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LATEST UPDATES: Tracking COVID-19 | Vaccines | Racial Justice

North County Vaccine Roll-Out

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SCRIPPS HEALTH

Inside the intensive care unit (ICU) of one of Scripps hospitals in this undated photo.

Vista begins phase 1A of it’s vaccine roll out plan. Meanwhile California is nearing 30,000 deaths from Covid-19. Also, some states and cities are trying to improve the quality of data on veteran suicide, which is often incomplete and years old.

Good Morning, I’m Annica Colbert….it’s Monday, January 11th

Vista starts phase 1-A of vaccine roll outs.

We’ll have that next, but first... let’s do the headlines….

California is nearing 30,000 deaths from Covid-19 as the holiday surge continues. The state reported a single-day record of 695 deaths on saturday, followed by 468 deaths on sunday.

Locally San Diego county officials reported more than 3200 new covid-19 infections and 33 deaths on sunday. They also reported another 32 hospitalizations on sunday for a total of more than 6,000, along with 4 more people in intensive care units.

Hospitals warn they may need to ration care as intensive care beds dwindle.

San Diego County health officials today (MONDAY) are opening up the county’s first COVID-19 vaccination super site. The site, at Tailgate Park in the East Village, is meant to streamline and speed up the vaccine's rollout. Health care workers and those who live or work at assisted living facilities are still the only groups eligible for the vaccine. Appointment slots will be opened weekly via VaccinationSuperStationSD-dot-com.

Pro- and Anti-Trump protestors faced off in Pacific Beach on Saturday. The pro-trump rally was originally planned at Crystal Pier, but anti-fascist activists showed up first in an effort to stop the rally from happening. Police eventually separated the two sides over several blocks of Mission Boulevard and at one point declared the protest an unlawful assembly. Police shot pepper balls at the counter protesters. A few fights broke out but widespread violence was avoided.

From KPBS, you’re listening to San Diego News Now.

Stay with me for more of the local news you need.

San Diego County is now in the full Phase 1A of COVID-19 vaccinations. KPBS North County reporter Jacob Aere says that includes all healthcare personnel, and the residents and employees of long-term care facilities… rather than just acute health care workers.

As of Friday, the county says about 60,000 San Diegans have received their first dose of the COVID-19 vaccine and 2,700 people have received both shots.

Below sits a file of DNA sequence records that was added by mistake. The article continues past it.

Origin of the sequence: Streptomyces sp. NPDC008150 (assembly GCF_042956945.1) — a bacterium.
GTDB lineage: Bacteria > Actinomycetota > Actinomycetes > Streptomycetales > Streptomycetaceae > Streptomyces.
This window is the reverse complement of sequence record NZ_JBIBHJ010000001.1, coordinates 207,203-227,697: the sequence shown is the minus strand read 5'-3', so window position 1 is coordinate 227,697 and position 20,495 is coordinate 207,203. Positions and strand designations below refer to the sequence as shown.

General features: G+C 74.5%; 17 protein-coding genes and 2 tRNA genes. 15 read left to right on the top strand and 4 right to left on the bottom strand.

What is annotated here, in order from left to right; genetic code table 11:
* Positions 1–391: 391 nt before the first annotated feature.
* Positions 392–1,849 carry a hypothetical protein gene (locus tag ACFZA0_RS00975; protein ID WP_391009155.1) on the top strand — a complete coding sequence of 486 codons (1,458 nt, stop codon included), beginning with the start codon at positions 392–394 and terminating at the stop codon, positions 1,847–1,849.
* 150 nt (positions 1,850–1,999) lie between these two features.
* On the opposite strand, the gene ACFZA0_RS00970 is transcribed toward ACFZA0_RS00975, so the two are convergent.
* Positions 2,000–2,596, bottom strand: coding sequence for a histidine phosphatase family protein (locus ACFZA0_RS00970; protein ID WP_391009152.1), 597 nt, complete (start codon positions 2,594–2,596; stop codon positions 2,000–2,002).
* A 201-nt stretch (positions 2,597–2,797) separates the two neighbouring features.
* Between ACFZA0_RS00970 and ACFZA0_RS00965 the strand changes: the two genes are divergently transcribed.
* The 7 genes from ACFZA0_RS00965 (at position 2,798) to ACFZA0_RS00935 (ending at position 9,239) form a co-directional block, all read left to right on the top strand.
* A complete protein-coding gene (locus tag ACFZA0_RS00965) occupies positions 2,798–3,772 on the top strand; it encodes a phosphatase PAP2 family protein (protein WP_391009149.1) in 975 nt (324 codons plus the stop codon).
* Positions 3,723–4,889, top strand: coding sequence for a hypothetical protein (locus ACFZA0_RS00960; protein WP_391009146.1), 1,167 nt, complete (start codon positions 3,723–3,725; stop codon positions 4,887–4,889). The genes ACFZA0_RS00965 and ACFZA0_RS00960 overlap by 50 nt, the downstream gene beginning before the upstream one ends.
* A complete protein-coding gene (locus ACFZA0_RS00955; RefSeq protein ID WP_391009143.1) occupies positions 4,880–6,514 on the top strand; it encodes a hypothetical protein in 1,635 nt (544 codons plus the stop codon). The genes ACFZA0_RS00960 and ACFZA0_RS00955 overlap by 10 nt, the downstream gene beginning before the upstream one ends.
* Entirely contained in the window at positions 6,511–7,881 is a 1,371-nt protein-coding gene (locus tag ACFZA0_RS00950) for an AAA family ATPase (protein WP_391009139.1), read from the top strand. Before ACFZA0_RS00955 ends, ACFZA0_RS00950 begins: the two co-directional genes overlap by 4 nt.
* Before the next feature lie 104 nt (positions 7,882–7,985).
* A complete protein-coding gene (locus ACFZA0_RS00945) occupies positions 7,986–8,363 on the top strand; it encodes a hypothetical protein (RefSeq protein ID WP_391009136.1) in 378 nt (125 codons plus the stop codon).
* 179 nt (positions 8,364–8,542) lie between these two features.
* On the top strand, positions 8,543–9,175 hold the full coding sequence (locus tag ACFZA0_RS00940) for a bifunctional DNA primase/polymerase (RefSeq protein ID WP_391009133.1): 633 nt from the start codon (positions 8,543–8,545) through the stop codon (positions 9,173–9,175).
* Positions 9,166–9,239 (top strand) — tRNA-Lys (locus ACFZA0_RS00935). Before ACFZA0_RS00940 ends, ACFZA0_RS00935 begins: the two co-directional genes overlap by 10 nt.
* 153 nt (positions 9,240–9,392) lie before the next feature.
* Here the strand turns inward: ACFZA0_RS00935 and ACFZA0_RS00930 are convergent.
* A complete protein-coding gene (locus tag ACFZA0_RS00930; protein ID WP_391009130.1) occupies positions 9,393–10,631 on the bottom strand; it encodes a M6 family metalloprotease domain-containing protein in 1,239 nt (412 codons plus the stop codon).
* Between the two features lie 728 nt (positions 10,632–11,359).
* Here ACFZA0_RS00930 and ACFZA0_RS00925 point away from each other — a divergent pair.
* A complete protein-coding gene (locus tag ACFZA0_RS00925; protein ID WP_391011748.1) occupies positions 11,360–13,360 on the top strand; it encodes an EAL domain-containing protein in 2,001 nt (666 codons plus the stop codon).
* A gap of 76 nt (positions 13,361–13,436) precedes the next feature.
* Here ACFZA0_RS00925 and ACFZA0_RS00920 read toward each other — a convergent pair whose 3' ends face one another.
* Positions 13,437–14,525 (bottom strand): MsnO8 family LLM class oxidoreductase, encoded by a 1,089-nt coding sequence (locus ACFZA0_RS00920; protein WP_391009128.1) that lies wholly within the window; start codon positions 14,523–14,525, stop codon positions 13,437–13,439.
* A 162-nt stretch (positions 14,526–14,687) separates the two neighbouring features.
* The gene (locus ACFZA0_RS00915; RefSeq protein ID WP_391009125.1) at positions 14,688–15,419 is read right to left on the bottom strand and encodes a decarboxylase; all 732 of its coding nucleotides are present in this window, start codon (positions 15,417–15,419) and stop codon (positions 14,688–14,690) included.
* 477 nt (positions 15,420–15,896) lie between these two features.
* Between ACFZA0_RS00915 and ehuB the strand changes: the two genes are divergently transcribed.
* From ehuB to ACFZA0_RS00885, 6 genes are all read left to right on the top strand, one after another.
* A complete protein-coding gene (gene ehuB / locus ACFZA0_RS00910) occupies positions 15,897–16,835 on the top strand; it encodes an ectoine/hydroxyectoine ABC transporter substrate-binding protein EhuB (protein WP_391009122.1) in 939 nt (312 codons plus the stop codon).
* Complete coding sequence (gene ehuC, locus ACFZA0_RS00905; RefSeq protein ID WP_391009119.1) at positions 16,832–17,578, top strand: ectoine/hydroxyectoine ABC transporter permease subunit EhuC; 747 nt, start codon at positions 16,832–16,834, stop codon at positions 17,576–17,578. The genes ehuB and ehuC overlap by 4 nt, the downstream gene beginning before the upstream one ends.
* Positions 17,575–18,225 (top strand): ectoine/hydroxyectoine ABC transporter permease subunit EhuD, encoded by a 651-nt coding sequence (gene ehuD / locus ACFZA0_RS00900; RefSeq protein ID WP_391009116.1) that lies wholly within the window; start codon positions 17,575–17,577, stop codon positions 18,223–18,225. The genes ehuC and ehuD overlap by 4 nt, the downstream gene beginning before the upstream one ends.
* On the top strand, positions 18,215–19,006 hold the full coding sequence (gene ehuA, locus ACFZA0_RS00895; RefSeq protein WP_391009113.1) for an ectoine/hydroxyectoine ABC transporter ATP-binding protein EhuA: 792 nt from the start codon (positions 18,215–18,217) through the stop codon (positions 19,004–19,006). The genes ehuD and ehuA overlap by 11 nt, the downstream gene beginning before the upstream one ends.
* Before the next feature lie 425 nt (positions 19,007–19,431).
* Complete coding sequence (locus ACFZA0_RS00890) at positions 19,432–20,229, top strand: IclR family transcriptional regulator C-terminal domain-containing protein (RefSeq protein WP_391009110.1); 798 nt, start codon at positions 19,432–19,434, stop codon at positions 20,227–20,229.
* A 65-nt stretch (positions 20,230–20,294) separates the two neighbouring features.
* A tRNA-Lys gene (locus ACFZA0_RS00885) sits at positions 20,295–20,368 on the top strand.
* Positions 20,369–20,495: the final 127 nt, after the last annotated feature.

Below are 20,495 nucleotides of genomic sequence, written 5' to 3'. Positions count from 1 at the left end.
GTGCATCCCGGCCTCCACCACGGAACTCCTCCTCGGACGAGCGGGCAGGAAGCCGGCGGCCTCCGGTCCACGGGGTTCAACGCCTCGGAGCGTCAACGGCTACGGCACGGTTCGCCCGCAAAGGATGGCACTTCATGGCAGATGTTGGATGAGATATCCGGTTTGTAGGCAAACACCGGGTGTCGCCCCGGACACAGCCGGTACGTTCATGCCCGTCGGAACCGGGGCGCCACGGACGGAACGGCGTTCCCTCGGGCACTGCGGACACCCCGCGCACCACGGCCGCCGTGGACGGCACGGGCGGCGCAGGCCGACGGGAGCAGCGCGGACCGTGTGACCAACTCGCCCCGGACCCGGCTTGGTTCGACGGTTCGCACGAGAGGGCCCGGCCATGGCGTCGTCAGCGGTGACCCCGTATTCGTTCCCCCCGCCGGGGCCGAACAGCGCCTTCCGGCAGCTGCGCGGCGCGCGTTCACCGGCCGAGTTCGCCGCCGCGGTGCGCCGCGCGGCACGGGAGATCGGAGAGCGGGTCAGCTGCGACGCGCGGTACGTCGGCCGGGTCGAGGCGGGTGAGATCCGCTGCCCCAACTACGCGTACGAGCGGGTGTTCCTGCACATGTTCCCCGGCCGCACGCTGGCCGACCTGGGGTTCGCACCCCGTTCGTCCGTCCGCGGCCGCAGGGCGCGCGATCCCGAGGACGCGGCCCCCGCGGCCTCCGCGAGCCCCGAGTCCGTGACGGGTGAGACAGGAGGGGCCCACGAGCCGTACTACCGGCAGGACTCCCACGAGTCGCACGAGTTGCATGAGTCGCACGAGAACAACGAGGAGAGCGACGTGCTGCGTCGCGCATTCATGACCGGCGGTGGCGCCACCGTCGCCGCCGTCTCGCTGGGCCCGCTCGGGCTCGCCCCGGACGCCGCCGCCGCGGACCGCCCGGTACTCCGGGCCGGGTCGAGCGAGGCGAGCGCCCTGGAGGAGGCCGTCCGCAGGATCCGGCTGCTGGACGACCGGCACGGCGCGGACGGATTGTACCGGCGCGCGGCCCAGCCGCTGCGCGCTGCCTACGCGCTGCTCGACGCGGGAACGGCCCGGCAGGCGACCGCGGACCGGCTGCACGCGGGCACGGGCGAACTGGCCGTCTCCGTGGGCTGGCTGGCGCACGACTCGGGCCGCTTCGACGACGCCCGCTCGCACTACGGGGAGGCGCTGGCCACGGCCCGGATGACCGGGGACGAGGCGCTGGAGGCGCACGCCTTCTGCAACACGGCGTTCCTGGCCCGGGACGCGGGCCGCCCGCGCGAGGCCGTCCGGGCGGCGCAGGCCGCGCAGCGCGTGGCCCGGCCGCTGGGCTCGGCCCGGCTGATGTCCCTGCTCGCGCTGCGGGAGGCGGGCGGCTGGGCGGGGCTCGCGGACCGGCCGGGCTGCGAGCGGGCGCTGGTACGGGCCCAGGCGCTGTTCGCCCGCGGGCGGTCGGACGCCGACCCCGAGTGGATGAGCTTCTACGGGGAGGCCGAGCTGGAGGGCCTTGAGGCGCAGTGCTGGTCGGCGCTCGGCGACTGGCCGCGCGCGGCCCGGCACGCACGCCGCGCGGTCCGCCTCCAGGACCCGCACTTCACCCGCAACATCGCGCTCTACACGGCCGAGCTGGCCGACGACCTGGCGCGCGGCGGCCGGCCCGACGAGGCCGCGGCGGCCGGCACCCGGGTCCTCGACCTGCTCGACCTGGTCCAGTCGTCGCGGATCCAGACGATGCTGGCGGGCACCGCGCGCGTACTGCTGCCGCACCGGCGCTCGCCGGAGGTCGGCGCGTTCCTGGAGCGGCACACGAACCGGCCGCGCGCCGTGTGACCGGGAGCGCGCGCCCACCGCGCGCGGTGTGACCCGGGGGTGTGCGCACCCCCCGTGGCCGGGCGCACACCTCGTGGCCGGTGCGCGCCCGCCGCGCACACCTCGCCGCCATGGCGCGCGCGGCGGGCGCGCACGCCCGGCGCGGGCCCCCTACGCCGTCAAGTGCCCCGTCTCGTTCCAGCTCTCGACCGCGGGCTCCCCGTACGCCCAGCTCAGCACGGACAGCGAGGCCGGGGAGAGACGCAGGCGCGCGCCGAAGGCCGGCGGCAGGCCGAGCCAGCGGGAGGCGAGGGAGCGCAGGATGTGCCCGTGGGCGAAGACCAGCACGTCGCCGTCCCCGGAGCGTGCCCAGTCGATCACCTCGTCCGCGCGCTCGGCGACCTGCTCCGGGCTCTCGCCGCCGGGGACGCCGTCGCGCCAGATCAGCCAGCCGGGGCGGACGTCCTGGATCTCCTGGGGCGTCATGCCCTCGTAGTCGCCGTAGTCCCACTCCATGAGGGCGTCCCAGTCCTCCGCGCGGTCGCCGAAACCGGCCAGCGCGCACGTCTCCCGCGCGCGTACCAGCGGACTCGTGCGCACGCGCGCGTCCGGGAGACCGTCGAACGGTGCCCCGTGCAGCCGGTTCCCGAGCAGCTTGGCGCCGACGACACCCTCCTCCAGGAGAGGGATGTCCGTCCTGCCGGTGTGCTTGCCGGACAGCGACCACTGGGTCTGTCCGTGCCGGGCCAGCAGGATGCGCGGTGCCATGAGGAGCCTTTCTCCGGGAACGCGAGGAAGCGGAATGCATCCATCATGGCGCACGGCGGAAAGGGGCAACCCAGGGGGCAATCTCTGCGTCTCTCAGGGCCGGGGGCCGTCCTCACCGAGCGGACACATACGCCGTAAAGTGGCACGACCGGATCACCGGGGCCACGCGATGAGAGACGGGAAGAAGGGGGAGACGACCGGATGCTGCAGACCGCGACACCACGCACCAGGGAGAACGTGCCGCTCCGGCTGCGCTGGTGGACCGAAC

The Vista Community Clinics began administering their Moderna vaccines on December 29 and have since given the first dose to over 220 employees at all of their locations. On Friday, Jesse Resendiz (Resend-ease) received his initial shot.
“I know there is some types of side effects that may potentially come, but I feel like it's safe, and not only protecting myself, but protecting the community as well.”
The next group to be vaccinated in San Diego County will be those from group 1b-tier 1, which includes people aged 75 and older and certain sectors of essential workers. Jacob Aere, KPBS News.

COVID-19 made evacuating from disasters harder last year and the threat isn’t over. inewsource reporter Camille von Kaenel explains what local officials have learned since then.

VON KAENEL: San Diego County is working to improve its disaster response after recently finishing a review of 2020’s largest fire.
Sheltering was a big problem.
When the Valley Fire near Alpine erupted in September, workers scrambled to find enough hotel rooms to safely house evacuees amid the pandemic. Here’s Sean Mahoney with the Red Cross:
MAHONEY: It was particularly challenging that the big fire occurred during labor day weekend when a lot of hotels were being used, but even on that weekend, we were able to meet the need for everybody.
VON KAENEL: Any larger event and the Red Cross would have had to turn to small group shelters. Since then, the county has finished training its staff to step in as additional shelter workers.
For KPBS, I’m inewsource reporter Camille von Kaenel

That was Inewsource reporter Camille Von Kaenel. Inewsource is an independently funded, nonprofit partner of KPBS.

Qualcomm is getting a new CEO later this year. KPBS’s Sarah Katsiyiannis (cat-sea-YAWN-niece) has more on the transition from Chief Executive Steve Mollenkopf, who is retiring after 26 years with the company.

Incoming CEO Cristiano Amon first joined Qualcomm as an engineer in 1995.
Miro Copic is an SDSU lecturer and cofounder of bottom line marketing. He told KPBS that the new CEO will be diving more into artificial intelligence, the rebirth of the Qualcomm venture arm and 5th generation cellular technology.
“Not only be focusing on 5G, this coming year they're going to look at over half a billion chip sets that they’re going to send out to smartphone manufacturers and other players in this space.”
The move will be effective on the 30th of June, but Mollenkopf will stay on for a period of time to help the transition which in turn will help the stability of Qualcomm’s stocks. SOQ

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Since the beginning of the pandemic, a lot more trash has been going to the Miramar landfill. KPBS reporter John Carroll explains why that’s the case, and what we can all do to help.

LANDFILL 1 :45 SOQ
The Miramar Landfill is the end of the line for San Diego’s trash and these days, there’s more of it. San Diego’s Deputy Director of Environmental Services Matthew Cleary says there’s been an 11-percent increase in trash since the state first went into lockdown last March. He says the reason is directly related to the pandemic. The city only collects residential trash… and a lot more of us are staying at home these days.